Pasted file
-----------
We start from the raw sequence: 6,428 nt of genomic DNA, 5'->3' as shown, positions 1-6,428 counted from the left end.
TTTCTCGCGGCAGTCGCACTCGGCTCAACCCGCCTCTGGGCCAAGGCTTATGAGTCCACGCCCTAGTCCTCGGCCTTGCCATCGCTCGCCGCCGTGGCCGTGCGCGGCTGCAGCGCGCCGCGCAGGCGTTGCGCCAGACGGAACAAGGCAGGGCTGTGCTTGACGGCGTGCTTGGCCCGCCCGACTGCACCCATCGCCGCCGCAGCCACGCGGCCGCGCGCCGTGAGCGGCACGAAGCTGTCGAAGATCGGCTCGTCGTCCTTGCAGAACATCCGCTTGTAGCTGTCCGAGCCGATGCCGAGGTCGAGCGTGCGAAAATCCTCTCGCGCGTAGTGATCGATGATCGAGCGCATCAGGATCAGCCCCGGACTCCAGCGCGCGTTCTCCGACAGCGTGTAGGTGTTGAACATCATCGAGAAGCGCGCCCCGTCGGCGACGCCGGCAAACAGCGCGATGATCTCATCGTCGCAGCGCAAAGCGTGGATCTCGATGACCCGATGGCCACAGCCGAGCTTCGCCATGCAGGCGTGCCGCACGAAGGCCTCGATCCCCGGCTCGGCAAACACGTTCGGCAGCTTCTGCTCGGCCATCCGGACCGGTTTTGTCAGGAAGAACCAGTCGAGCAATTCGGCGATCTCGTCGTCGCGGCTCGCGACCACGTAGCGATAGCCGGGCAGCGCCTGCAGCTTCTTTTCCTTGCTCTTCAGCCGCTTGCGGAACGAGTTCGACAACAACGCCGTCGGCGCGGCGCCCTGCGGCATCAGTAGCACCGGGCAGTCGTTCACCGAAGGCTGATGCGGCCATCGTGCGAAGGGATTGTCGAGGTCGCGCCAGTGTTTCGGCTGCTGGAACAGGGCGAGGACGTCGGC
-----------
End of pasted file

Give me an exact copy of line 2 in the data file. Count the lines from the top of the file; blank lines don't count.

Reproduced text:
TTTCTCGCGGCAGTCGCACTCGGCTCAACCCGCCTCTGGGCCAAGGCTTATGAGTCCACGCCCTAGTCCTCGGCCTTGCCATCGCTCGCCGCCGTGGCCGTGCGCGGCTGCAGCGCGCCGCGCAGGCGTTGCGCCAGACGGAACAAGGCAGGGCTGTGCTTGACGGCGTGCTTGGCCCGCCCGACTGCACCCATCGCCGCCGCAGCCACGCGGCCGCGCGCCGTGAGCGGCACGAAGCTGTCGAAGATCGGCTCGTCGTCCTTGCAGAACATCCGCTTGTAGCTGTCCGAGCCGATGCCGAGGTCGAGCGTGCGAAAATCCTCTCGCGCGTAGTGATCGATGATCGAGCGCATCAGGATCAGCCCCGGACTCCAGCGCGCGTTCTCCGACAGCGTGTAGGTGTTGAACATCATCGAGAAGCGCGCCCCGTCGGCGACGCCGGCAAACAGCGCGATGATCTCATCGTCGCAGCGCAAAGCGTGGATCTCGATGACCCGATGGCCACAGCCGAGCTTCGCCATGCAGGCGTGCCGCACGAAGGCCTCGATCCCCGGCTCGGCAAACACGTTCGGCAGCTTCTGCTCGGCCATCCGGACCGGTTTTGTCAGGAAGAACCAGTCGAGCAATTCGGCGATCTCGTCGTCGCGGCTCGCGACCACGTAGCGATAGCCGGGCAGCGCCTGCAGCTTCTTTTCCTTGCTCTTCAGCCGCTTGCGGAACGAGTTCGACAACAACGCCGTCGGCGCGGCGCCCTGCGGCATCAGTAGCACCGGGCAGTCGTTCACCGAAGGCTGATGCGGCCATCGTGCGAAGGGATTGTCGAGGTCGCGCCAGTGTTTCGGCTGCTGGAACAGGGCGAGGACGTCGGC